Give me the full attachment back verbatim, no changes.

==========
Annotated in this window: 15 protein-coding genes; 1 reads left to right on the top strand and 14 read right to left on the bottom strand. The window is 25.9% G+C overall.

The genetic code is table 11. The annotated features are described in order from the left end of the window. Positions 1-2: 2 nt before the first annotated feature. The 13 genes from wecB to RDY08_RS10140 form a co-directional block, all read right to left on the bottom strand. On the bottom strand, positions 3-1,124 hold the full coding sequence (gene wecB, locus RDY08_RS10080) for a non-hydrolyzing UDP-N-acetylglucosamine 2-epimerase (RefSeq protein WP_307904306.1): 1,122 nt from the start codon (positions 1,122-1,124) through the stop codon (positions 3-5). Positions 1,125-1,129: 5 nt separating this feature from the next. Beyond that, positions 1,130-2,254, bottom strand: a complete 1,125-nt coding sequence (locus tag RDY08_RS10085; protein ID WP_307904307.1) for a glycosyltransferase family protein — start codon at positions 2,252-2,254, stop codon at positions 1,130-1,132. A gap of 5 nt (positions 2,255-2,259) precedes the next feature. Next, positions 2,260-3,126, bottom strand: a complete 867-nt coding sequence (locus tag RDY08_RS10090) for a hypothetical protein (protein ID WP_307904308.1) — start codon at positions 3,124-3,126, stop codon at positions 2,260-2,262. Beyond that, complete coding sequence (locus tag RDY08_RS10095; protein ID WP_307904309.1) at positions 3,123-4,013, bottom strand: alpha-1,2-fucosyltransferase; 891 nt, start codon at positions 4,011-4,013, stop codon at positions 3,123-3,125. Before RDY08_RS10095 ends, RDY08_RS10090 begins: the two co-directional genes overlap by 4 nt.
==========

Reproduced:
Annotated in this window: 15 protein-coding genes; 1 reads left to right on the top strand and 14 read right to left on the bottom strand. The window is 25.9% G+C overall.

The genetic code is table 11. The annotated features are described in order from the left end of the window. Positions 1-2: 2 nt before the first annotated feature. The 13 genes from wecB to RDY08_RS10140 form a co-directional block, all read right to left on the bottom strand. On the bottom strand, positions 3-1,124 hold the full coding sequence (gene wecB, locus RDY08_RS10080) for a non-hydrolyzing UDP-N-acetylglucosamine 2-epimerase (RefSeq protein WP_307904306.1): 1,122 nt from the start codon (positions 1,122-1,124) through the stop codon (positions 3-5). Positions 1,125-1,129: 5 nt separating this feature from the next. Beyond that, positions 1,130-2,254, bottom strand: a complete 1,125-nt coding sequence (locus tag RDY08_RS10085; protein ID WP_307904307.1) for a glycosyltransferase family protein — start codon at positions 2,252-2,254, stop codon at positions 1,130-1,132. A gap of 5 nt (positions 2,255-2,259) precedes the next feature. Next, positions 2,260-3,126, bottom strand: a complete 867-nt coding sequence (locus tag RDY08_RS10090) for a hypothetical protein (protein ID WP_307904308.1) — start codon at positions 3,124-3,126, stop codon at positions 2,260-2,262. Beyond that, complete coding sequence (locus tag RDY08_RS10095; protein ID WP_307904309.1) at positions 3,123-4,013, bottom strand: alpha-1,2-fucosyltransferase; 891 nt, start codon at positions 4,011-4,013, stop codon at positions 3,123-3,125. Before RDY08_RS10095 ends, RDY08_RS10090 begins: the two co-directional genes overlap by 4 nt.